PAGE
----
Q. In your recent response about the unfortunate debate/controversy over the repose of the remains of Archbishop Fulton J. Sheen, you wrote that he died in 1984. I believe, however, that he died in 1979. Thank you for your wonderful column all these many years. You have educated and enlightened many in the teachings of our precious Catholic faith. — J.K., Arizona.
A. You are correct that Archbishop Sheen died in 1979. He was 84 when he died, and we mixed up the two numbers. Thanks for catching this and for the kind words.
Q. In my youth, my mother often spoke of Therese Neumann. She said that she, like Padre Pio, carried the five wounds of Christ (the stigmata). Is this true? Was she ever canonized a saint or even considered for sainthood? – J.G., Minnesota.
A. Therese Neumann (1898-1962), the German stigmatist, was born on Good Friday in 1898 and received the wounds of Christ in 1926. Thousands of people visited her because of her bleeding wounds, her mystic visions, and her ability to exist for many years on no food at all, except Holy Communion. She was miraculously cured at different times from blindness, paralysis, and back ulcers and had not only the five wounds given to most stigmatists, but also the marks of the scourging and the crowning with thorns.
Therese also had the gifts of bilocation and prophecy. Her cause for beatification has been underway for years.
For more information about her, see books by Michael Freze (They Bore the Wounds of Christ), Johannes Steiner (The Visions of Therese Neumann and Therese Neumann: A Portrait), and Albert Vogl (Therese Neumann: Mystic and Stigmatist).
Q. Was it possible for Christ to have sinned even though He never did? — D.C., via e-mail.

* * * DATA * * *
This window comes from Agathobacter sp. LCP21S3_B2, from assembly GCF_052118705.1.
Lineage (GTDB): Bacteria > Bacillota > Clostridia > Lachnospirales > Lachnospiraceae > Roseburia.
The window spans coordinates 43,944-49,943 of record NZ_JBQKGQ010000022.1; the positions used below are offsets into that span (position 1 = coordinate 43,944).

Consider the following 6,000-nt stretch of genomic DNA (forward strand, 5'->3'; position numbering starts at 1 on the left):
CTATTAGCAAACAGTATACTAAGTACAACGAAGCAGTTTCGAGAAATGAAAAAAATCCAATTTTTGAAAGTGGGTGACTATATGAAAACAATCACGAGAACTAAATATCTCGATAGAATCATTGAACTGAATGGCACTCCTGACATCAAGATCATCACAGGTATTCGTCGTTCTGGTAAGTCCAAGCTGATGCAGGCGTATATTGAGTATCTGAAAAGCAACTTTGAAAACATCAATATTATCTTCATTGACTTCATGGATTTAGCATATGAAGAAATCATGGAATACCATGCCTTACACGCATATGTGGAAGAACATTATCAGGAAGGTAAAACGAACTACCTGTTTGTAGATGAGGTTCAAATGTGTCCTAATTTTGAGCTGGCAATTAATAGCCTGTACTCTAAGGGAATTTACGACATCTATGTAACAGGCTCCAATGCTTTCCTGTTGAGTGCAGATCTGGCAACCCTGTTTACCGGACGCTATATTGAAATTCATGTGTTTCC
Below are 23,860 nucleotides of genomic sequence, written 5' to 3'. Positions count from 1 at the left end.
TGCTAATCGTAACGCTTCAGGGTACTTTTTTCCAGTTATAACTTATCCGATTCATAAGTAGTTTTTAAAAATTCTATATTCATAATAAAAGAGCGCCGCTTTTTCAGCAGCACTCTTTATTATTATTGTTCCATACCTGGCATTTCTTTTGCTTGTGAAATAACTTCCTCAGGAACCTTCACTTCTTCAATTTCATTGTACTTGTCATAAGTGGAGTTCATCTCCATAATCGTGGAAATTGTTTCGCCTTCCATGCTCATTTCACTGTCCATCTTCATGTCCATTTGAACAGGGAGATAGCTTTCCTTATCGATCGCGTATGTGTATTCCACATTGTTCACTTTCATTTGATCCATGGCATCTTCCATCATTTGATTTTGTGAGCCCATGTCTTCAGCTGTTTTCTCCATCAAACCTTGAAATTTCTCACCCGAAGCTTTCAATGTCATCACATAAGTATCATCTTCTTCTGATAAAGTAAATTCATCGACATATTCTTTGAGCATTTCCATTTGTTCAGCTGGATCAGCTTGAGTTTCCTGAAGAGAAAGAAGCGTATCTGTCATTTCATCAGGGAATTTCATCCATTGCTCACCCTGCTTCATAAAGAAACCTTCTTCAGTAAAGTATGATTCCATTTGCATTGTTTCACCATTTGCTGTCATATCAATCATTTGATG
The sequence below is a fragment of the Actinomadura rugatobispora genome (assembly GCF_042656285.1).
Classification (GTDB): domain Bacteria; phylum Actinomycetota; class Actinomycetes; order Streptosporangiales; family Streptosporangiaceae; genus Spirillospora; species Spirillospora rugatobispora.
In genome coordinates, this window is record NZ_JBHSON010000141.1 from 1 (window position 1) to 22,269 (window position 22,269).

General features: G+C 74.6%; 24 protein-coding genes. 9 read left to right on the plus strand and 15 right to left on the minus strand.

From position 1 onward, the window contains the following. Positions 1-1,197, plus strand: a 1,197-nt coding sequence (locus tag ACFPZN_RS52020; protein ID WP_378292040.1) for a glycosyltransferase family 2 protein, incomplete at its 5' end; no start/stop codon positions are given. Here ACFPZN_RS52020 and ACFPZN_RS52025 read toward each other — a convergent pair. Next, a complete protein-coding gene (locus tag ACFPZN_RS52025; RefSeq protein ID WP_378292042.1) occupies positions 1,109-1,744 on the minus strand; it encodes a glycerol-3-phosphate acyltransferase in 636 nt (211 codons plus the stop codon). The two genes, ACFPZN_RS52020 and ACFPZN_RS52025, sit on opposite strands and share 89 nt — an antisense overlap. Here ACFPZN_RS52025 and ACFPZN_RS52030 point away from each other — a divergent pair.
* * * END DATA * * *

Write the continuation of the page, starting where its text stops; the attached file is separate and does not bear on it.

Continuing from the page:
A. No, it was never possible for Jesus to commit a sin because it would have meant that God was capable of sinning against Himself. Since Christ was a divine Person, whose every act was an act of God, He could not sin.
“In him there is no sin” (1 John 3:5), said John the Evangelist. And the Letter to the Hebrews says, “For we do not have a high priest who is unable to sympathize with our weaknesses, but one who has similarly been tested in every way, yet without sin” (Heb. 4:15).
When we are tempted, our will wavers and we find ourselves leaning toward evil. There was no wavering will in Christ, no inclination toward sin, and no struggle in choosing between good and evil. Jesus had both a human will and a divine will, but as the Third Council of Constantinople (680-681) taught, His human will followed His divine will “without resistance or reluctance” (cf. Catechism of the Catholic Church, n. 475).
So why did Jesus subject Himself to temptations (cf. Matt. 4:1-11 and Luke 22:39-46)? Perhaps to show us how to overcome them in our own lives. “Because he himself was tested through what he suffered,” says Hebrews (2:18), “he is able to help those who are being tested.”
Q. Our Blessed Mother told the children of Fatima that their young friend Amelia would remain in Purgatory until the end of time. Does that mean that our prayers and plenary indulgences can’t really help the souls in Purgatory? — C.S., Arizona.
A. No. It is a clear teaching of the Church that we can offer plenary indulgences for the souls in Purgatory and, if all the conditions are carried out perfectly, the souls for whom we are offering them will indeed be released from their time of purification so that they can experience the joys of Heaven.
Amelia must have been sorry for whatever sins she had committed or she wouldn’t have been in Purgatory. But only God knows why she would have to remain there until the end of the world.